Nonsense!

              Still Spartan wrote, “But I look forward to your reply with random words in bold to try and prove your point.”

              There you petty little person, wow do you like that for text formatting?

              Usually I’m the one that’s an asshole but I guess it was your turn tonight.

        • Again, irrelevant. The issue isn’t someone waiting to order until someone else arrives. The issue is someone hanging around to meet someone when they don’t intend to order at all. The latter is not reasonable nor fair.

    • “This is not “systemic racism.” This is reality. Another pair who stood out from the usual crowd for reasons other than race might well have encountered the same response.”

      “Er. That IS racism — or bigotry depending on the circumstances. Being uncomfortable because there are people in your presence who are a different gender, different race, different religion, is not the diverse person’s problem, it’s yours.”

      I think you’re talking past eachother, although I think you have the stronger point, Spart. I don’t think it’s reasonable to call the mere act of noticing a customer is different from your average customer, for whatever reason, racist. I think it’s delusional to think that people don’t make those kinds of distinctions normally, and if you want to tie noticing someone’s race to racism, then you’ve really hollowed out the usefulness of the term. I mean… Really… The entire identity politics wing of the progressive movement exists because they notice race. It’s a distinction with meaning.

      Where I think you have it right is the reaction. While it might not be racist to merely notice someone because they are different from your usual clientele… I can’t imagine that the normal response to someone waiting for someone in a Starbucks is to ask them to buy something or leave.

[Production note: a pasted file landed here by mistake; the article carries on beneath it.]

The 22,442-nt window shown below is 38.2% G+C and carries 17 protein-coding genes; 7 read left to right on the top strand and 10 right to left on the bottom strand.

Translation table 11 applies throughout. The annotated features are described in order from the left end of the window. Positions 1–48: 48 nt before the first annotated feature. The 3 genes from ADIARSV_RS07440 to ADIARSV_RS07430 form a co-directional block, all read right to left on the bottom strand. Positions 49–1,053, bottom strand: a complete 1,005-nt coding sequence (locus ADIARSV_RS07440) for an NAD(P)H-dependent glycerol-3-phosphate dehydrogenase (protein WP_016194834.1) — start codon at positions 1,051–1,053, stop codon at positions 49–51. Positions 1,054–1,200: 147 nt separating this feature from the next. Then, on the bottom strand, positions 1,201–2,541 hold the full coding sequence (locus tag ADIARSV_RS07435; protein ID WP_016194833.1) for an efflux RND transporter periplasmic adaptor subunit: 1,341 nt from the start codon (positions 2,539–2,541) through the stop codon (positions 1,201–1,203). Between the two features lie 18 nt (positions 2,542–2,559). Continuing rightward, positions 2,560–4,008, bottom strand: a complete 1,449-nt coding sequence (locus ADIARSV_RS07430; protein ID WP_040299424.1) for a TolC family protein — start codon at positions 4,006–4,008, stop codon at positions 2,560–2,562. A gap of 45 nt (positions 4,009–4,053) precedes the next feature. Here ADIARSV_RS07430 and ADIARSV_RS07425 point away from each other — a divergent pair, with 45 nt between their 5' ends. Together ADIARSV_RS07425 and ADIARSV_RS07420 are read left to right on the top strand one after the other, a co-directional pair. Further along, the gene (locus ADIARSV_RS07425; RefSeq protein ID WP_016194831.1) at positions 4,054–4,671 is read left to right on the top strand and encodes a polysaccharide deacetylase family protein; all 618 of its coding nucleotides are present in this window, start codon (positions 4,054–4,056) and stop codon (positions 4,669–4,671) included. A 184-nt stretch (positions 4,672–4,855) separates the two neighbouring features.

• Still Spartan

        Yes, you said it better than me. Of course people recognize differences — I yell at those few friends of mine who claim to be color blind. But, being fearful because someone looks different than you is not normal and is your problem, not the other person’s.

        • Other Bill

          I think reactions of various sorts are completely normal but we have to be aware of them and take them into account when we interact with people.

          When I’m in public, I always make eye contact with black people and say “hi.” It’s something black people do and I get a kick out of it. (I’m white.) I also wear a hat (I’m white. Hah. Skin cancer.) And black guys usually make a point of commenting favorably on my hat. Black guys tend to dig hats. [Is that a racist thing to say? Am I culturally appropriating blackness by wearing a hat, or noticing black guys enjoy hats?]

          My daughter in law went on a mall date with a black friend when she was in her teens. He said “hi” to all the black people they encountered. She was amazed and asked him “Do you know every black person in town?” He laughed and just said, “Black people say hello to each other.”

          I just think this systemic racism concept is terribly divisive and destructive. Just not helpful.

        • Chris